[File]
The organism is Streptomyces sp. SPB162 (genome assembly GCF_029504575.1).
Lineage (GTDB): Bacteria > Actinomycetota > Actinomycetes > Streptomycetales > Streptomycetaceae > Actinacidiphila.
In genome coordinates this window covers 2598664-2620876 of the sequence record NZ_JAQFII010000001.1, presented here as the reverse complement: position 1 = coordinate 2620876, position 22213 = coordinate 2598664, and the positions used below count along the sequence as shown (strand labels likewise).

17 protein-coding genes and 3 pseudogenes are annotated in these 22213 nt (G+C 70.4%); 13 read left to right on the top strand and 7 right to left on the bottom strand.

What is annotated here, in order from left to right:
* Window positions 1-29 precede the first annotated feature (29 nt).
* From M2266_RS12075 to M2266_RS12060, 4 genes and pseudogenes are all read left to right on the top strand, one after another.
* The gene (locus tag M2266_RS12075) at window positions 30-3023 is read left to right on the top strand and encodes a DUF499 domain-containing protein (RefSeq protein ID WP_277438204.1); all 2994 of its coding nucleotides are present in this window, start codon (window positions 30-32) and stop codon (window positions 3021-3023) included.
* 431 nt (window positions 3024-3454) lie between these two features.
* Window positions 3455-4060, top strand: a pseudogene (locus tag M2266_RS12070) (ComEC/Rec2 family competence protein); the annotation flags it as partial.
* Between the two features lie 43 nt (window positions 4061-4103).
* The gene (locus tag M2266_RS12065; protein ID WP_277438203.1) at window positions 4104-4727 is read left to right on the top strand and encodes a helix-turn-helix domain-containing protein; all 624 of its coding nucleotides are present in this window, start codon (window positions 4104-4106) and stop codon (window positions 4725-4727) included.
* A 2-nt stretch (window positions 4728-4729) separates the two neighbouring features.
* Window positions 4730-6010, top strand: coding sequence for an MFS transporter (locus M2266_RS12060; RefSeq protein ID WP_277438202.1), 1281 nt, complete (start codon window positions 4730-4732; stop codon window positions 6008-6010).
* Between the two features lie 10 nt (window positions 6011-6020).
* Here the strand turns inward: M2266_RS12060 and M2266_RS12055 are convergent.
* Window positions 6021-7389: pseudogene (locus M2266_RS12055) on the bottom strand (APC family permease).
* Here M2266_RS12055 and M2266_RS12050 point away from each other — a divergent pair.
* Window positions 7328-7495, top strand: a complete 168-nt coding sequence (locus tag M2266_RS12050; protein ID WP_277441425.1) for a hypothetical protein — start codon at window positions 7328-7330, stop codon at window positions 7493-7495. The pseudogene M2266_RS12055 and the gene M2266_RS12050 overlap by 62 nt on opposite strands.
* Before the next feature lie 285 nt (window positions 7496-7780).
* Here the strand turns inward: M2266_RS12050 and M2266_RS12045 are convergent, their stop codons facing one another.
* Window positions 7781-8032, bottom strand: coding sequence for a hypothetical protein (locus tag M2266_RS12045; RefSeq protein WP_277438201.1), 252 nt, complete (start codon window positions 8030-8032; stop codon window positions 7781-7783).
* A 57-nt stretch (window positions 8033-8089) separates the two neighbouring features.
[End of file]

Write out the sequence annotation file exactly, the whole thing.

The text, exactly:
The organism is Streptomyces sp. SPB162 (genome assembly GCF_029504575.1).
Lineage (GTDB): Bacteria > Actinomycetota > Actinomycetes > Streptomycetales > Streptomycetaceae > Actinacidiphila.
In genome coordinates this window covers 2598664-2620876 of the sequence record NZ_JAQFII010000001.1, presented here as the reverse complement: position 1 = coordinate 2620876, position 22213 = coordinate 2598664, and the positions used below count along the sequence as shown (strand labels likewise).

17 protein-coding genes and 3 pseudogenes are annotated in these 22213 nt (G+C 70.4%); 13 read left to right on the top strand and 7 right to left on the bottom strand.

What is annotated here, in order from left to right:
* Window positions 1-29 precede the first annotated feature (29 nt).
* From M2266_RS12075 to M2266_RS12060, 4 genes and pseudogenes are all read left to right on the top strand, one after another.
* The gene (locus tag M2266_RS12075) at window positions 30-3023 is read left to right on the top strand and encodes a DUF499 domain-containing protein (RefSeq protein ID WP_277438204.1); all 2994 of its coding nucleotides are present in this window, start codon (window positions 30-32) and stop codon (window positions 3021-3023) included.
* 431 nt (window positions 3024-3454) lie between these two features.
* Window positions 3455-4060, top strand: a pseudogene (locus tag M2266_RS12070) (ComEC/Rec2 family competence protein); the annotation flags it as partial.
* Between the two features lie 43 nt (window positions 4061-4103).
* The gene (locus tag M2266_RS12065; protein ID WP_277438203.1) at window positions 4104-4727 is read left to right on the top strand and encodes a helix-turn-helix domain-containing protein; all 624 of its coding nucleotides are present in this window, start codon (window positions 4104-4106) and stop codon (window positions 4725-4727) included.
* A 2-nt stretch (window positions 4728-4729) separates the two neighbouring features.
* Window positions 4730-6010, top strand: coding sequence for an MFS transporter (locus M2266_RS12060; RefSeq protein ID WP_277438202.1), 1281 nt, complete (start codon window positions 4730-4732; stop codon window positions 6008-6010).
* Between the two features lie 10 nt (window positions 6011-6020).
* Here the strand turns inward: M2266_RS12060 and M2266_RS12055 are convergent.
* Window positions 6021-7389: pseudogene (locus M2266_RS12055) on the bottom strand (APC family permease).
* Here M2266_RS12055 and M2266_RS12050 point away from each other — a divergent pair.
* Window positions 7328-7495, top strand: a complete 168-nt coding sequence (locus tag M2266_RS12050; protein ID WP_277441425.1) for a hypothetical protein — start codon at window positions 7328-7330, stop codon at window positions 7493-7495. The pseudogene M2266_RS12055 and the gene M2266_RS12050 overlap by 62 nt on opposite strands.
* Before the next feature lie 285 nt (window positions 7496-7780).
* Here the strand turns inward: M2266_RS12050 and M2266_RS12045 are convergent, their stop codons facing one another.
* Window positions 7781-8032, bottom strand: coding sequence for a hypothetical protein (locus tag M2266_RS12045; RefSeq protein WP_277438201.1), 252 nt, complete (start codon window positions 8030-8032; stop codon window positions 7781-7783).
* A 57-nt stretch (window positions 8033-8089) separates the two neighbouring features.